The dark-eyed man sat in a chair pushed up against a wall directly opposite from the bed. A leg crossed over the other, hands resting comfortable on a thigh, Smitty sat in the chair calmly, the suggestion of a sneer barely creasing his thin lips, and eyed the beauty openly with admiration. She really was a beautiful, beautiful woman.
“Who are you? And what do you want?”
“The name’s Smitty. I’ve come to collect the little gift Gabe handed over to you the other day. And if I’m lucky—if you’re lucky—I might be able to save your life.”
“What?” she snapped, the ugly nose of the .38 unwavering as it aimed toward Smitty’s chest. “What are you talking about?”
“You know what I am talking about, Erica. You knew something like this might happen. Gabe’s dead. And Jimmy McDougall wants his money back.”
“I don’t have any money. Gabe didn’t give me any money. And I certainly don’t know anyone by the name of Jimmy McDougall!”
The sneer on Smitty’s lips widened slightly as dark eyes played across Erica Norton brazenly. Brazenly enough to make the gun in her hand drop for a second and a crimson flush sweep across bare flesh as she quickly bent down and reached for the towel lying on the carpet to cover herself with. He didn’t move. Just sat in the chair and watched as the woman wrapped the towel around herself tightly and then lifted the gun back up and aim it at him.
“He didn’t give you cash, Erica. Not five hundred thousand in cash. But something smaller. Much smaller. Something that surprised me when I found it.”
Beautiful eyes darted to one side–toward a large painting hanging on a wall to her left–worry and fear making her face turn even harder.
“You found it? The book of rare stamps? How? How did you know we converted the money into stamps? He talked, didn’t he! He talked! I told him not to say a word! No one would ever figure it out!”
The sneer on Smitty’s lips didn’t change. But somehow it became harder. Colder. Even cruel.
“That was it, Erica. That’s what tipped me off you weren’t the innocent little school teacher. Innocent no more. Gabe wasn’t smart enough to come up with the idea to rip off Jimmy McDougall. Wasn’t smart enough to know how to convert cash into a fortune of rare stamps. But you were, little girl. You were. You took the money and bought the stamps. You told Gabe no one would ever suspect him and then sent him off to his death. The only question left to be answered is this. Did you love him, Erica? Did you have any feeling for him at all?”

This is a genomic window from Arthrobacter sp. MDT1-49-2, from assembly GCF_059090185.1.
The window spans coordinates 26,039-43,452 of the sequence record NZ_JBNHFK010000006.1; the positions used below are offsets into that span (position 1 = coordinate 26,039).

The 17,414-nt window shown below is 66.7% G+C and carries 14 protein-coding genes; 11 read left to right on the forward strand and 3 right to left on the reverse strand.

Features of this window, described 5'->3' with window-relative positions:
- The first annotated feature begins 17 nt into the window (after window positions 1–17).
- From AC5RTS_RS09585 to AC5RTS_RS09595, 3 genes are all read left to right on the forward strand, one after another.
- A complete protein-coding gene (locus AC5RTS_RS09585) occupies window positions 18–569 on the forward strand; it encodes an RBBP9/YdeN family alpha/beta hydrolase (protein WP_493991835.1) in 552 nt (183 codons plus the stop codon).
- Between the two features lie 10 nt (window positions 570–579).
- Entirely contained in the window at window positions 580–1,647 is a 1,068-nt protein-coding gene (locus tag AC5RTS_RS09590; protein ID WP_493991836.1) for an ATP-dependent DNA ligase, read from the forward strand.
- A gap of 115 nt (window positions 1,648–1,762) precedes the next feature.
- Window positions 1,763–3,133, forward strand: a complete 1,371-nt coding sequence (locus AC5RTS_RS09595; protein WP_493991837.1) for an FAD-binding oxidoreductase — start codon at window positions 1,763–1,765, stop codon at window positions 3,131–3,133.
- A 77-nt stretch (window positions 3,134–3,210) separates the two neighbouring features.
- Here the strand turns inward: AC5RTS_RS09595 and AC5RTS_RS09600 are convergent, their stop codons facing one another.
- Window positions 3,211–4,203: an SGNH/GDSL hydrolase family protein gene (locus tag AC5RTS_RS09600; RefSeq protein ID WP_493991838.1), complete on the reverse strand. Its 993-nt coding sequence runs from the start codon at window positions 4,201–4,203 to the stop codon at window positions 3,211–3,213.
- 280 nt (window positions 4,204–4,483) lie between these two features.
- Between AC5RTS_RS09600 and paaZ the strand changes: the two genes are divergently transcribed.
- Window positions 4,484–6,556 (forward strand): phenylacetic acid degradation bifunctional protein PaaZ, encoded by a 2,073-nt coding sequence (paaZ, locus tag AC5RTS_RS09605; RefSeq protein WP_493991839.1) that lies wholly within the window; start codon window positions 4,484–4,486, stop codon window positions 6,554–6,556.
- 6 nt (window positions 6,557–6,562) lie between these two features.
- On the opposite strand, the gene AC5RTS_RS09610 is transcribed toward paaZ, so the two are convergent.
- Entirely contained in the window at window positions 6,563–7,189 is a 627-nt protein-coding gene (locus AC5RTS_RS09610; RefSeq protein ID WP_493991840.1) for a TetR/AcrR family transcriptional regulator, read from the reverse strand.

“That money was going to buy us a new life! A new life far, far away from this place! He didn’t want to work for his boss any more. He wanted to leave the mob. But he was about as poor a little bastard as I ever met. I told him we couldn’t run away without some money. Lots of money. He promised me he could get money. Lots of it! Now hand the book over to me. Hand it over or I swear to God I’ll shoot you where you sit!”
The hard eyes of a killer stared unblinking at the beautiful woman for a long time. And then, moving slowly, he came out of his chair and reached into his suit coat and withdrew a small but thick leather bound book. With a flick of the wrist the book sailed across the bedroom and landed on the edge of the bed beside her.
“Your choice, Erica. I either walk out of here and take the book with me and hand it to McDougall. Or I walk out of here and leave it with you. One offers you a chance to live a long and prosperous life. The other guarantees you will be dead inside a week. Which is it going to be?”
“I can take care of my self, you bastard!” she hissed, lifting the gun and rapidly pulling the trigger of the snub nose revolver three times.
Click! Click! Click! Three times the hammer of the Smith & Wesson loudly smacked onto empty chambers. Stunned, color draining from her face, she staggered back in disbelief and stared at the useless weapon in her hand.
Smitty walked in silence over to the bed and scooped the small leather bound book up in one hand and slid it into an inside coat pocket. Turning he moved across the room toward a set of sliding glass doors that led out onto a small balcony. Sliding one of the doors open he kept a hand on the door as he turned and looked at her.
“Jimmy McDougall ordered his boys to kill Gabe last night. But in truth you’re his murderer, Erica. His love for you killed him. Yet even as he was dying he wanted me to save you. Too bad, isn’t it? Too bad he loved you so much. Too bad he made me make a promise to him. Too bad you’re probably going to kill some other patsy sooner or later. Too bad justice has to be so blind.”
Erica Norton screamed. And screamed. And screamed. Screamed until she couldn’t scream no more. But only an open glass balcony door and a dark, dark night heard her.